MC5 LIVE Album Review:
Awesome at 2006-04-07
I urge every reader of this review who has not done so to rush out and buy this album. Although all of the songs are good, go straight to Kick out the Jams and play loudly. You will not have heard anything like it and you never will again.

MC5 Album Review:
This is the high society! at 2006-04-13
Volumes could be written about the political climate of 1968 and the atmosphere in which a band like the MC5 could emerge and produce a sound and energy that would tap into the dissident anger and dissafection of the emerging counterculture. The fact of the matter is, the 5 were, in the opinion of Lester Bangs, one of the best bands this country ever produced. On Halloween night in 1968, they were recorded on stage capturing a performance so furious, with so much rage and energy, that to this day, almost forty years later, this document stands as a testament to the power and passion that rock and roll can produce. One of the first bands to utilize a twin lead guitar front line, they invented by shere force a crunching riff attack as propulsive and compelling as the threatening supernova of their social revolution.

They burned white hot, and burned themselves up. Ultimately they paid the price for their radical extremism succumbing to the trappings of drugs, making themselves political enemies and ending up in jail, even claiming the lives of some of their members. But while they lasted, they produced some of the most powerful music rock and roll has ever seen. Prepare to be pulverized!

MC5 Album Review:
Kick out the James indeed at 2006-04-08
It is a must own for rock fans. I am not very fond of proto-punk myself, especially since my first taste of it was from that god-awful American Idiot album by Green Day. However, these fellows deliver an uplifting, politically charged album that gets the blood going.

MC5 Album Review:
The heaviest album of the 1960s--PERIOD! at 2006-05-06
When it comes to obnoxious agression and extreme volume in 60s Rock, nobody--not The Who, not Cream, not Hendrix, not even Blue Cheer--could beat the MC5 as a live act, and this disc captures this band at the height of their prowess.

Not even among their Detroit peers. Compare this album to the one fellow Detroit natives, The Frost, recorded at the same spot, the Grande Ballroom, a year later. Whereas The Frost might have been more melodic and technically-proficient than the MC5--equipment-wise, even a year later,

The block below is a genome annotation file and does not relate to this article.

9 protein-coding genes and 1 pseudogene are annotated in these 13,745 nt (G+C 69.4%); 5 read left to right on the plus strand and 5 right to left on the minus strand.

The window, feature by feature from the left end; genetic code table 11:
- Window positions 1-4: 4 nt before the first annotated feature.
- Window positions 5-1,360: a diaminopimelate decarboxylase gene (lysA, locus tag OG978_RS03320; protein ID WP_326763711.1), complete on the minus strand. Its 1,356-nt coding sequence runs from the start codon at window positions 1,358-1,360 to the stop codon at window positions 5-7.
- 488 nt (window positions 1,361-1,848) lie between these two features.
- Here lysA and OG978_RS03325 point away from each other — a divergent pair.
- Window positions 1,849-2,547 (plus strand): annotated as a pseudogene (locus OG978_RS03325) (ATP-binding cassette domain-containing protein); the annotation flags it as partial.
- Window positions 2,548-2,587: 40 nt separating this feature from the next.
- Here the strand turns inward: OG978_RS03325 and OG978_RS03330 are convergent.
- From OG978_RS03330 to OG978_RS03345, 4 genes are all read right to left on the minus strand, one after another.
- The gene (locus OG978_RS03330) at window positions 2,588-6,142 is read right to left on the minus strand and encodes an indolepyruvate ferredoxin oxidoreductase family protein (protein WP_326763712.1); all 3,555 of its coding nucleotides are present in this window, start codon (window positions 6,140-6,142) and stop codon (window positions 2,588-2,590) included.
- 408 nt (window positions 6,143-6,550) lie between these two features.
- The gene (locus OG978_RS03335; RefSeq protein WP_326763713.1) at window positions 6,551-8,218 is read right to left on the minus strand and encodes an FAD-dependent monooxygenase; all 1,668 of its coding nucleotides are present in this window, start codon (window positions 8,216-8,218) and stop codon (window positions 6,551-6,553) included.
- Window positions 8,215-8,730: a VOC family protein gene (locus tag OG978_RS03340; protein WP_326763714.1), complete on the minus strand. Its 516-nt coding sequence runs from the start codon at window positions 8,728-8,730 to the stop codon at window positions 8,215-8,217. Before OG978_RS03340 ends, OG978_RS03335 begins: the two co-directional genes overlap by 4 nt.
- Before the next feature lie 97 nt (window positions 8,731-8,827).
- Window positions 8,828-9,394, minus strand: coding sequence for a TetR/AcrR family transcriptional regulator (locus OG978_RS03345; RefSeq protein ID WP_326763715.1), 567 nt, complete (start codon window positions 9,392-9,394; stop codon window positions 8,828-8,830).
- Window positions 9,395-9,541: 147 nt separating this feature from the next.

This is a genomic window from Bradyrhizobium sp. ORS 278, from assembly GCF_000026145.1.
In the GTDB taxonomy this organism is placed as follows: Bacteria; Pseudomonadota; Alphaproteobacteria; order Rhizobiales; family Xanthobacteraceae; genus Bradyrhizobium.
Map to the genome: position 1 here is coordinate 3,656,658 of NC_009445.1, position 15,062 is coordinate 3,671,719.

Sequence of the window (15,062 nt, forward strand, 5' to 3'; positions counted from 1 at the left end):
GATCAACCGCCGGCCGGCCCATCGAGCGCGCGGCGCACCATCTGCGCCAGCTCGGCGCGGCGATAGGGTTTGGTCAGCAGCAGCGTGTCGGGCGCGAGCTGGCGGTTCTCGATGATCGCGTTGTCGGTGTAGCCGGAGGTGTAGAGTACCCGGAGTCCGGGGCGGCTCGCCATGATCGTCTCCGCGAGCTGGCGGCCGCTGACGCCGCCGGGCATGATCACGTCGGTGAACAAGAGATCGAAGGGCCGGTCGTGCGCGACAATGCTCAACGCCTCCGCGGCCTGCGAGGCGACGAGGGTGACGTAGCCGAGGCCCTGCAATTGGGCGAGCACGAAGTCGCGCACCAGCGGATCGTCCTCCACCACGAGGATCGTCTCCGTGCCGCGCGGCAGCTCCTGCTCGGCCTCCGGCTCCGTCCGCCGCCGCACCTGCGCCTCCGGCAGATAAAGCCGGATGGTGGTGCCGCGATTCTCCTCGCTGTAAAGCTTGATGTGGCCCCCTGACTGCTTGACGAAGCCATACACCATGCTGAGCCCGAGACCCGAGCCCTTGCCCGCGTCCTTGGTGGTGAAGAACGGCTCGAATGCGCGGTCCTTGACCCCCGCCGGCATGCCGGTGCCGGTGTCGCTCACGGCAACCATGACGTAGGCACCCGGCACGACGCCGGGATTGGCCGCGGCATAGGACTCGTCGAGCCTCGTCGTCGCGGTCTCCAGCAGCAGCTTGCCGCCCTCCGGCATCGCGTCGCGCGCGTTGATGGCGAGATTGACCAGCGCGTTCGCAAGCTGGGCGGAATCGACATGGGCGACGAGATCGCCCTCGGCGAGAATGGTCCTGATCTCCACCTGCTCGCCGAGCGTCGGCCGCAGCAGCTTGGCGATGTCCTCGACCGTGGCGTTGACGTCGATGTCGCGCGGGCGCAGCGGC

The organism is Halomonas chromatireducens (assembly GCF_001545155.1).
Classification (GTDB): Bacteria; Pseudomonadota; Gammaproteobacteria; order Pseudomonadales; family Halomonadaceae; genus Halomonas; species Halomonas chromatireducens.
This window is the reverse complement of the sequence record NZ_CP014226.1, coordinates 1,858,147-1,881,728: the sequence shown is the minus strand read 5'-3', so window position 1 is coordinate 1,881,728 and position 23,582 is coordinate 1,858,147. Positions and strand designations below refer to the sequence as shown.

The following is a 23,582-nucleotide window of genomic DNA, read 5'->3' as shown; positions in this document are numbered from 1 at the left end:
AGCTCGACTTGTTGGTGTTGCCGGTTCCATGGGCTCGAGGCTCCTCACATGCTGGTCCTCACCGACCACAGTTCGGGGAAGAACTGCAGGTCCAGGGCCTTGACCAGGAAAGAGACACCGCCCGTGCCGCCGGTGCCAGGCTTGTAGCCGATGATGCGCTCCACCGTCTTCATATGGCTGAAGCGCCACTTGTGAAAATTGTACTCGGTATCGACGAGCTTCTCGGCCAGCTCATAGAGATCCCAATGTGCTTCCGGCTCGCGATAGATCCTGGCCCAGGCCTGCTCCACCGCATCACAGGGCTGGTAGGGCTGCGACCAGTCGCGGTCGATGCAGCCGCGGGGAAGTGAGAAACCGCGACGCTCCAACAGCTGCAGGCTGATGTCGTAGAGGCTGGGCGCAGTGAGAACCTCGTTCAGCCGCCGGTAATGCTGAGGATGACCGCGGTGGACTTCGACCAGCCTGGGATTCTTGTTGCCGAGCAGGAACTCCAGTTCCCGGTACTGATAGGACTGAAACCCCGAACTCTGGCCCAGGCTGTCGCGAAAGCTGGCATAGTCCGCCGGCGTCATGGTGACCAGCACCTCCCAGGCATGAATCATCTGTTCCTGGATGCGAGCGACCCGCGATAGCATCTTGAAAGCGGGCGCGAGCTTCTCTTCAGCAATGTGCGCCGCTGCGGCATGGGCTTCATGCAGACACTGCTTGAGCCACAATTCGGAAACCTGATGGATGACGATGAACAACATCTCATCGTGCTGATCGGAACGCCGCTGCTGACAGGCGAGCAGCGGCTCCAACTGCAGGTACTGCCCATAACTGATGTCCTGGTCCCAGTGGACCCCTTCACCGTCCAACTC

The Frost sound light years more primitive and tiny with their little Beatle amps, than the MC5 did the year before. The MC5 definitely had the latest blastoid gear in existence at the time--big Marshall amps cranked to the max, guitars with whammy bars afixed and feedback-capable.

MC5 Album Review:
Pure genius -- but not punk! at 2006-06-02
The only reason I mention the fact that this is not punk -- I was there at the Electric Circus in Manchester, England in 1977 to see the Stranglers, the Damned, and many others -- is that it might put people off who would otherwise be amazed by this album. I once managed to convert a rabid Ted Nugent fan, for example.

Punk is essentially speedball thrash (in a good way!), but this is akin to Led Zep and the Who (the MC5 supported them at a Toronto gig in 1968: sheer musical mayhem!). The MC5 were not a Nuggets-style band (and again, I have no problem with such bands), but heavily influenced by the likes of boundary-pushing jazz giants like John Coltrane and Sun Ra (in fact, theres a Sun Ra piece on this very album).

MC5 Album Editorial:
Kick Out The Jams still sounds astonishingly powerful after almost 30 years. Recorded live at Detroits Grande Ballroom in 1968 this relentless aggressive set offers the frenzy of politicized garage punks blasting through giant stacks: a blitzkrieg of hard rock ignited from the dueling guitars of Wayne Kramer and Fred Sonic Smith and of the throttled vocals of Rob Tyner.

The Stooges with barricade-busting ideals the Five turned the Motor City into a Mecca of sonic excess and shattered the dazed dreams of hippie America. From the pounding of the title track to the eight-and-a half-minute weirdout of Sun Ras Starship Kick Out The Jams will rip your head to shreds.

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